Smart textiles can be used by athletes to monitor their vital stats, and therefore their health, during their sports activities and can also have medical uses destined, for example, to heart patients, people with respiratory problems, and all those people who need continuous monitoring of their physical condition. The clothing communicates vital signs in real time directly to a medical practice, hospital, or other places depending on necessities, and at any time it’s possible to verify the health status of the person wearing the clothing and therefore to monitor them and, if the case should arise, intervene, reducing any risk for the patient with an immediate response.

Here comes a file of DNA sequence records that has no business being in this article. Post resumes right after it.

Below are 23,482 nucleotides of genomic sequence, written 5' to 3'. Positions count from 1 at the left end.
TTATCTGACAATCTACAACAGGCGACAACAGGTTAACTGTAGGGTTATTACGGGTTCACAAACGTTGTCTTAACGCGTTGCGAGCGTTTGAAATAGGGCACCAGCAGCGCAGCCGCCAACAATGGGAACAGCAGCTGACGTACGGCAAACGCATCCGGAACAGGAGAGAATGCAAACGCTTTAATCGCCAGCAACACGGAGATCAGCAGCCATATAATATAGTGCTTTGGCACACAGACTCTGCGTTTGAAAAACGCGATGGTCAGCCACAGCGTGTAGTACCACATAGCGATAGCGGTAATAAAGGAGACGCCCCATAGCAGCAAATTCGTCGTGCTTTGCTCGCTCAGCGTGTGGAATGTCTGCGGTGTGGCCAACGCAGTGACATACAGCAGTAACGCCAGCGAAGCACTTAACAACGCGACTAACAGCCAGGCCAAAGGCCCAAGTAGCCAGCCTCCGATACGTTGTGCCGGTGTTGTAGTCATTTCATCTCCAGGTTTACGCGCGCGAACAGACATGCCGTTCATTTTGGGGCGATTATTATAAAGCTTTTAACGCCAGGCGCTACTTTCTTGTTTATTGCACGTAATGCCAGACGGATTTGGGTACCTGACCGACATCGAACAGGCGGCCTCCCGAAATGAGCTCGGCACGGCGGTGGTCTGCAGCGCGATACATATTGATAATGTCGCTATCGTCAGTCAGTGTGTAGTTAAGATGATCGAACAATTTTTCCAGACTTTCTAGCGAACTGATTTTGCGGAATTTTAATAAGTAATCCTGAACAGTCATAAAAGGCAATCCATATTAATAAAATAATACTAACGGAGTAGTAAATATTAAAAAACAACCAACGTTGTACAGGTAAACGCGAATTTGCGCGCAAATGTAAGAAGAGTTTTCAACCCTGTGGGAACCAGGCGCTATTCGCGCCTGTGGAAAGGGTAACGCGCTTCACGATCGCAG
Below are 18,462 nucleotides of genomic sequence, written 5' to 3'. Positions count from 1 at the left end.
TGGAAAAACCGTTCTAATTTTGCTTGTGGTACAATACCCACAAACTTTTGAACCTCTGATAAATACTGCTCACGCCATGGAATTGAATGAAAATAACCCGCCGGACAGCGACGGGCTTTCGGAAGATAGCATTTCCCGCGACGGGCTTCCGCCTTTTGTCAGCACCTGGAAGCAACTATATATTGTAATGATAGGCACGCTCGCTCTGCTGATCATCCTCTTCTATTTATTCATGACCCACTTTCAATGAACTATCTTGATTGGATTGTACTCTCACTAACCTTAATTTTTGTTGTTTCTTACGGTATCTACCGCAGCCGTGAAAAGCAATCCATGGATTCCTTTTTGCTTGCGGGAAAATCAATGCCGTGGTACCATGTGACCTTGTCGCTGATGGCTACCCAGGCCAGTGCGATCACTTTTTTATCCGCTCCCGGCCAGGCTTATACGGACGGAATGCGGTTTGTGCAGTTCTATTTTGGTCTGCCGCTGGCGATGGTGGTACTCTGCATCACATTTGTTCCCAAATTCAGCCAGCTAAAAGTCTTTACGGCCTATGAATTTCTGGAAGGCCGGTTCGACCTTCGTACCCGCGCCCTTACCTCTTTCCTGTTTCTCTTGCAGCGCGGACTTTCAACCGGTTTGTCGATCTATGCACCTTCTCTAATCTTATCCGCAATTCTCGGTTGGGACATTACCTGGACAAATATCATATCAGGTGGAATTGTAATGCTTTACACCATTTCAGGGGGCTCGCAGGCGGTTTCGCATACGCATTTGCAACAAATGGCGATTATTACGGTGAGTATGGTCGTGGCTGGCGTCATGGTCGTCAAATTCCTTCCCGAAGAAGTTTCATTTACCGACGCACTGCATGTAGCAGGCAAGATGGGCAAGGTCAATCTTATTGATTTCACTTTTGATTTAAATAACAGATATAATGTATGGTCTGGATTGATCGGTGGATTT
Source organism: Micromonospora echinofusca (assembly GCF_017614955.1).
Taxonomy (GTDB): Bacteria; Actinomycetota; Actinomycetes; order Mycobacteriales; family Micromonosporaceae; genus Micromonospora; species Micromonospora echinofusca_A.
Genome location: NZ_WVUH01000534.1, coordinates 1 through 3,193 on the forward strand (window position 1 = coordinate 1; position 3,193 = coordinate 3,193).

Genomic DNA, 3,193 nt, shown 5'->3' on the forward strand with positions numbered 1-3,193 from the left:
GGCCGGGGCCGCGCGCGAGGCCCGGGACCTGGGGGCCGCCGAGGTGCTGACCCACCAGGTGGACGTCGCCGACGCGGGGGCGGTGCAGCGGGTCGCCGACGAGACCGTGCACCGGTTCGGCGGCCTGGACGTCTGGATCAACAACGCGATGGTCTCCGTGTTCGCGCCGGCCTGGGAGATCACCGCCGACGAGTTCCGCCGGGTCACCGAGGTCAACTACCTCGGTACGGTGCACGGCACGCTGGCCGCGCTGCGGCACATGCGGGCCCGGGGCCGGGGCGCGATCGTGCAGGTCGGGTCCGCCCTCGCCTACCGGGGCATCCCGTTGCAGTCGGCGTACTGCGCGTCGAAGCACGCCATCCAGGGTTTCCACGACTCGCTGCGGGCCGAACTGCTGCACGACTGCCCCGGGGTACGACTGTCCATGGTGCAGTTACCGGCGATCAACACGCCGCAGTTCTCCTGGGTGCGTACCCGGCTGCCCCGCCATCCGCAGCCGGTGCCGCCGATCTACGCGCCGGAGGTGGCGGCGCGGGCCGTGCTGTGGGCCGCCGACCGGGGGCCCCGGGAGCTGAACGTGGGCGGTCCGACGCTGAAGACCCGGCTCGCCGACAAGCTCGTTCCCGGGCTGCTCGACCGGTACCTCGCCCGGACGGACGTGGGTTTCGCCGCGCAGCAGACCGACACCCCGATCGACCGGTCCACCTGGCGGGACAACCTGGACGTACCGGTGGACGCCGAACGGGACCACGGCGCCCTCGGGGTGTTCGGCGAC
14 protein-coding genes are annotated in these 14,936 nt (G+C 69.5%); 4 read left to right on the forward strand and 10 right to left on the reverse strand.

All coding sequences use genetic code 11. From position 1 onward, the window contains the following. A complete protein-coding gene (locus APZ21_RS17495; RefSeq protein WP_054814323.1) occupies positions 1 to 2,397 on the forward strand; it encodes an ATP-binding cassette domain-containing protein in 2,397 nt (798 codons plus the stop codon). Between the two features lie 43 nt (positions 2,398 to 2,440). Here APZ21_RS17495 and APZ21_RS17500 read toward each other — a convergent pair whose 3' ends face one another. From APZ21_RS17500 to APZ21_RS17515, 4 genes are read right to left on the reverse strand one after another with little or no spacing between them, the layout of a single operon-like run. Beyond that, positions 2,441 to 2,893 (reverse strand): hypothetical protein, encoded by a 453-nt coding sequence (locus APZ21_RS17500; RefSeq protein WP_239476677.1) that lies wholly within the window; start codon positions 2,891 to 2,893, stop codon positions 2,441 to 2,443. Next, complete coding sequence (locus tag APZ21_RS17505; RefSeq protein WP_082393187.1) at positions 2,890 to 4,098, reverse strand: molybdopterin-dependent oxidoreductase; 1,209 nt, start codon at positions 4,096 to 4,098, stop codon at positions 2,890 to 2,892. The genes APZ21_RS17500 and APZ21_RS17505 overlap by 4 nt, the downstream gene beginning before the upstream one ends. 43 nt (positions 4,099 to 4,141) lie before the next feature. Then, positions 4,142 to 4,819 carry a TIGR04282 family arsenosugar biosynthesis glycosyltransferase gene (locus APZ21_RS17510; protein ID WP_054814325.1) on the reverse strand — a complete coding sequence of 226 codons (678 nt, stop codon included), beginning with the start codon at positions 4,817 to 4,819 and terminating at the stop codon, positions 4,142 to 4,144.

In the use of professional uniforms, the sensors can be connected to a central unit that communicates when their work conditions are dangerous, for example when there is smoke, emissions of dangerous substances or temperatures reach intolerable levels.

In the Dutch section of Philips Research a technology called Lumalive has been created in collaboration with the Photonic textiles group, capable of emitting luminous images in the fabrics of clothing in a dynamic, variable and manoeuvrable way, by the user. The technology consists of laminating some LED lights inside a flexible polymeric support that emit light in three fundamental colours and inserting the laminate, after connecting it to a electric system control, inside different types of fabric for clothing. The LED panel is covered by some layers of translucent fabric so that the diffused light can give way to homogenous images that aren’t “pixelled” but also to confer to the softness of the fabric.